Chainmail for AD&D Event

My purpose in putting together the Chainmail poster was to prepare for the upcoming battle in my AD&D campaign. I wanted it to be epic.


Success.


Here is the recap of the battle that happened on Monday.


Soldiers returning to Sanctuary by the thousands tell of the Summer War, the War of Barbarian Bones, Pash 23rd, 464, when the marches stink of old gut piles and towering figures sway in the thin fog of morning, hefting boulders and screaming for the death of humankind.

The battle goes down in the annals of Ormolu as one of singular timing and obscure motive, the earliest Autumn War of its kind and the only one to transpire in (albeit at the very end of) Pash. It begins with the shuddering blast of horns and the rising clamor of black shields.

Swift-footed bowmen pour down the distant hill by the thousand, leaving a fanlike shadow of trampled earth in the dew-silvered grass.


We laughed, the men say, when our engines found their mark.


But as the sod rains down with a heavy patter and the grassland stills a moment, no trace of those swift archers can be found. The smile fades from our artillerist’s face and whispers of sorcery spread from man to man.

It is at this moment when the dead-eye enemy trebuchets, scrambling with bone figures, launch ordnance that obliterates an entire formation just below the unfinished curtain walls of the Southern Watch Tower.


This is the moment the fear sinks in. And then, there are figures in the air, and dragons. There are charging horse and bands of ogres and giants. Illusions haunt the grassland so that it becomes impossible to know what is real.


The barbarians have not made their yearly offerings at the totems and standing stones. This battle is nothing to do with Ghnall ritual. For the barbarians on this field are already dead. They do not tire, they know no fear, they take no arrows in their empty ribs. Whatever or whoever has come, has killed our familiar enemies and now forces them to do what they did so regularly in life, but better after death.

And yet, our catapults begin to take them apart.


And yet, the enemy trebuchets pound us with startling accuracy.


All war stories are built of lies. But the Summer War boasts more than most. For who will believe that as the enemy ordnance fell (its shadow darkening the God-Knight, Ibram's face and that of his strangely fluttering muse) that the God-Knight whispered to her in a moment and disappeared?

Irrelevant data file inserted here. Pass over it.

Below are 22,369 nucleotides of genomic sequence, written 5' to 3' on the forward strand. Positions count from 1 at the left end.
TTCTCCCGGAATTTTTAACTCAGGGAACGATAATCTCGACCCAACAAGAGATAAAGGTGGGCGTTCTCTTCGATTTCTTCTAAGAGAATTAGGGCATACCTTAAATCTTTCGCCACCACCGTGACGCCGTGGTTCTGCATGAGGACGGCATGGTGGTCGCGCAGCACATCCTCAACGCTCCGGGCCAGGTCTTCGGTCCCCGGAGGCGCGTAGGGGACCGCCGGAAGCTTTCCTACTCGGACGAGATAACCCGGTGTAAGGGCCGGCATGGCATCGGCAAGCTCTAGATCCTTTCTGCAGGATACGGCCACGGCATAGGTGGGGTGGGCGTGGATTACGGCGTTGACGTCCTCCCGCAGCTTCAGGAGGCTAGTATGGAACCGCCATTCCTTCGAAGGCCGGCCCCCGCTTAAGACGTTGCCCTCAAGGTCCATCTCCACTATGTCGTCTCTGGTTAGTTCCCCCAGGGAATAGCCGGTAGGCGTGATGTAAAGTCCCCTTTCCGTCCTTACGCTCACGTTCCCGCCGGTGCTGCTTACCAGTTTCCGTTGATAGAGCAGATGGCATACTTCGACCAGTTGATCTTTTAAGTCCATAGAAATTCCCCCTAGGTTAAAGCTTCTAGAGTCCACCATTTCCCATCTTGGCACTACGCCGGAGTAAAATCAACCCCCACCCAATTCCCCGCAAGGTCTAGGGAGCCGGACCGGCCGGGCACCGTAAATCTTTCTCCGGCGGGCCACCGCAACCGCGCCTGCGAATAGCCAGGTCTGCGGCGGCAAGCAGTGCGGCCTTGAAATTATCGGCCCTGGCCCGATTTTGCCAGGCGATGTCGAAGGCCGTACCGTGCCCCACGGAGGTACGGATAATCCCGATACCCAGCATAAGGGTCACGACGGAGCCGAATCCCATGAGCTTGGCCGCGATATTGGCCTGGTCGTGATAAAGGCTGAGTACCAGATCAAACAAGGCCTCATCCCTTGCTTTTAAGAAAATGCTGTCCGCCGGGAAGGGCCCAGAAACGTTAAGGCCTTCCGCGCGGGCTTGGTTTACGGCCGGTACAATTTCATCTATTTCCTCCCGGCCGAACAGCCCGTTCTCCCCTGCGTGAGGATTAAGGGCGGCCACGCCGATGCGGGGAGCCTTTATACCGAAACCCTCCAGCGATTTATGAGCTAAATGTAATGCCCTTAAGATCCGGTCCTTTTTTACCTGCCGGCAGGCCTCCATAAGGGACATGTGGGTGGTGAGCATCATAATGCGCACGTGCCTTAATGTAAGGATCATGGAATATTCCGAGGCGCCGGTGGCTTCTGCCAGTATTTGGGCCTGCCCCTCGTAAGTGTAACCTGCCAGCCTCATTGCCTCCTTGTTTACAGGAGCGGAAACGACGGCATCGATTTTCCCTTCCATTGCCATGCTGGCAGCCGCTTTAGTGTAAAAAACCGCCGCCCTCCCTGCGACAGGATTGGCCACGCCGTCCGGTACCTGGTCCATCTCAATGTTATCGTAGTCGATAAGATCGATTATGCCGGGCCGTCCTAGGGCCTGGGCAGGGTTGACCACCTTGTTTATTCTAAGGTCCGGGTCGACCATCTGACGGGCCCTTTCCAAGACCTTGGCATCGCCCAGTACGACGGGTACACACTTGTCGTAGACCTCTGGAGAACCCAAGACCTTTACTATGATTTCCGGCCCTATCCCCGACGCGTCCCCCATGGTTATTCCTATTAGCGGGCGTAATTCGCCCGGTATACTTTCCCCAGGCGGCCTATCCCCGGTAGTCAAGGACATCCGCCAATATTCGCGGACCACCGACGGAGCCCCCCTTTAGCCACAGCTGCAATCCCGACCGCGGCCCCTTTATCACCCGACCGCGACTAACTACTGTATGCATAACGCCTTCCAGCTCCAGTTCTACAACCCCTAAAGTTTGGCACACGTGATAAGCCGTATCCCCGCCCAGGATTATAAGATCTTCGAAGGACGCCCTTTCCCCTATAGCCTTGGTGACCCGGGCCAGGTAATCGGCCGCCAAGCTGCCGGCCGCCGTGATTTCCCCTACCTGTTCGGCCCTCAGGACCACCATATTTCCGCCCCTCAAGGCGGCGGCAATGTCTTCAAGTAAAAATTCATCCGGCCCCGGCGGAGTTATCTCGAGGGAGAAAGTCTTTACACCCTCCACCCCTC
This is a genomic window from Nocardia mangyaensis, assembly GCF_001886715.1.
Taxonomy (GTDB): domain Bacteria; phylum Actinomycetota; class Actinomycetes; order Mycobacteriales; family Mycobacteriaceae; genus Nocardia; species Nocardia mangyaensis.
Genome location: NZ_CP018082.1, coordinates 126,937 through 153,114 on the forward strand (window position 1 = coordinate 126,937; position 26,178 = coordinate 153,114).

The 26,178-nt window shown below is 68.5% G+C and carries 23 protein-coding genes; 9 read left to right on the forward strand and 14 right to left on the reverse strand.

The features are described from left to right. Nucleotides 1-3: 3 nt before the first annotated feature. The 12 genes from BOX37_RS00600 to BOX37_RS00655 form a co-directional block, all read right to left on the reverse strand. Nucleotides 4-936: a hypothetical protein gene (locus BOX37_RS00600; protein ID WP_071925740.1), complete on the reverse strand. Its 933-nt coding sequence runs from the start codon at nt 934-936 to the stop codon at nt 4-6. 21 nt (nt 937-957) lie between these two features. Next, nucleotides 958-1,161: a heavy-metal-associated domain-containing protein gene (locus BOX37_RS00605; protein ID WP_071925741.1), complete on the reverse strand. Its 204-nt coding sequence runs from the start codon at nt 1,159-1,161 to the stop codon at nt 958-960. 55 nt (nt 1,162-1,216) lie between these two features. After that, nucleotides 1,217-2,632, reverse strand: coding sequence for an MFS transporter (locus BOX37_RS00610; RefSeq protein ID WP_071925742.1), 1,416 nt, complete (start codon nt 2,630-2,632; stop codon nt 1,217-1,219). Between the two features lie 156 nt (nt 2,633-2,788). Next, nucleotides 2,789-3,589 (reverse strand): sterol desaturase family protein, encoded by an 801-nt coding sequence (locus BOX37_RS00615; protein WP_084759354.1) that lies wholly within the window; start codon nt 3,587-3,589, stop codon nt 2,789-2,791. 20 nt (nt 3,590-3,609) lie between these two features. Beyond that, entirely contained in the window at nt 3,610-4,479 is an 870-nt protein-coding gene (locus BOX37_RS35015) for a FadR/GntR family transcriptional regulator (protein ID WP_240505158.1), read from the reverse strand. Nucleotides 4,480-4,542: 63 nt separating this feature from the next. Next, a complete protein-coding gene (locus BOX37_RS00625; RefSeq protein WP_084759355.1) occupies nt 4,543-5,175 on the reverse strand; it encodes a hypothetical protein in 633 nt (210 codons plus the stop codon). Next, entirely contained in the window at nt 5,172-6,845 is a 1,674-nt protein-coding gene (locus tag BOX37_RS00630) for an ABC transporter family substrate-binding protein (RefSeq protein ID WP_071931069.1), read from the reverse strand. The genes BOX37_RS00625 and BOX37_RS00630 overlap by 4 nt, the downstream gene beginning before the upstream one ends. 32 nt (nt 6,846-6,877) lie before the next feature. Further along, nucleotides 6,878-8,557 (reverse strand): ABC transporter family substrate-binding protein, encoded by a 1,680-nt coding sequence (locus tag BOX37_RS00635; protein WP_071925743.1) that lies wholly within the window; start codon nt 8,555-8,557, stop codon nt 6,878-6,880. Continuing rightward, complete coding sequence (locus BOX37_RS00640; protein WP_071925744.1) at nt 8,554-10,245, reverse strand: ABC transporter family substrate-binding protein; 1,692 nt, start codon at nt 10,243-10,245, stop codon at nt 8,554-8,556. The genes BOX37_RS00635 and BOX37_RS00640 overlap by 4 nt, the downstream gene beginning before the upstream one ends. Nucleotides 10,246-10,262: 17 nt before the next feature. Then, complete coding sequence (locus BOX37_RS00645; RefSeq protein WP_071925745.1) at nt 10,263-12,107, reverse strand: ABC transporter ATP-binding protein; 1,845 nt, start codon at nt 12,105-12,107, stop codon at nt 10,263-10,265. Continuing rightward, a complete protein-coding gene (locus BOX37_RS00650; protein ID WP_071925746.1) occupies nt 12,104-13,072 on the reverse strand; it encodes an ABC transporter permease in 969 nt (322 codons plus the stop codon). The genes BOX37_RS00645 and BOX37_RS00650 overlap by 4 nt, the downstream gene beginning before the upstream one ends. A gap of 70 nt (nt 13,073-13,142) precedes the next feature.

In his place now stands a woman girded in black armor, utterly confused, the enemy commander—so the boys say as they buy another round.

She sees the falling missile and lunges. Moving swift. What would have killed any other man fails to end her. The shadow of the trebuchet stone swells over her but misses. Or does it? She is limping. Her ankle? Something is broken. And then our archers fire. They say it is over two-thousand arrows that drench her like rain. A black carpet of needles drape her, pin her down, sew her into the marchland. She is covered and gone.


Later they will search for her and find something so riddled that the boys laugh about straining pasta with her breastplate. There is nothing of value. She is destroyed.

And even if this is a lie, they swear that the next part is true: that at the other end of the field, a blistering glitter of gold is rising, flashing in the sun, swinging mightily and alone from atop a hillock of accumulating bones.


The others fled the field, the boys say, in the aftermath of their commander’s death. But where she once stood, among her unliving warriors, the God-Knight now stands in her place and toils, surrounded by the dead who do not tire and know no fear and die without care as a product of Ibram's work.


And what they say in the pubs every time the story nears its end, is that Ibram’s golden armor is called the Castle for a reason, that he dealt unending destruction to the thousands of walking corpses around him. And in the faint morning mist, they say, from over five-hundred yards away, the men swear up and down that above the Castle’s flashing speck of gold a strange sun dog or halo materialized in the mist, the bluest part of the rainbow, they say, like a blue eye opening above the God-Knight’s head.

And then a blinding light exploded as the Priestess of Hale touched down in the south, landing on both feet from her dragon’s back. And the winged white and blue figure of the surly ranger of that same company touched down to the north. And the three fought their way to the center, where their friend stood winded but without a scratch.


Some say the company at the Southern Watch Tower used a Wish that day.


And then the boys give a moment for the fallen. And then they buy one more round.


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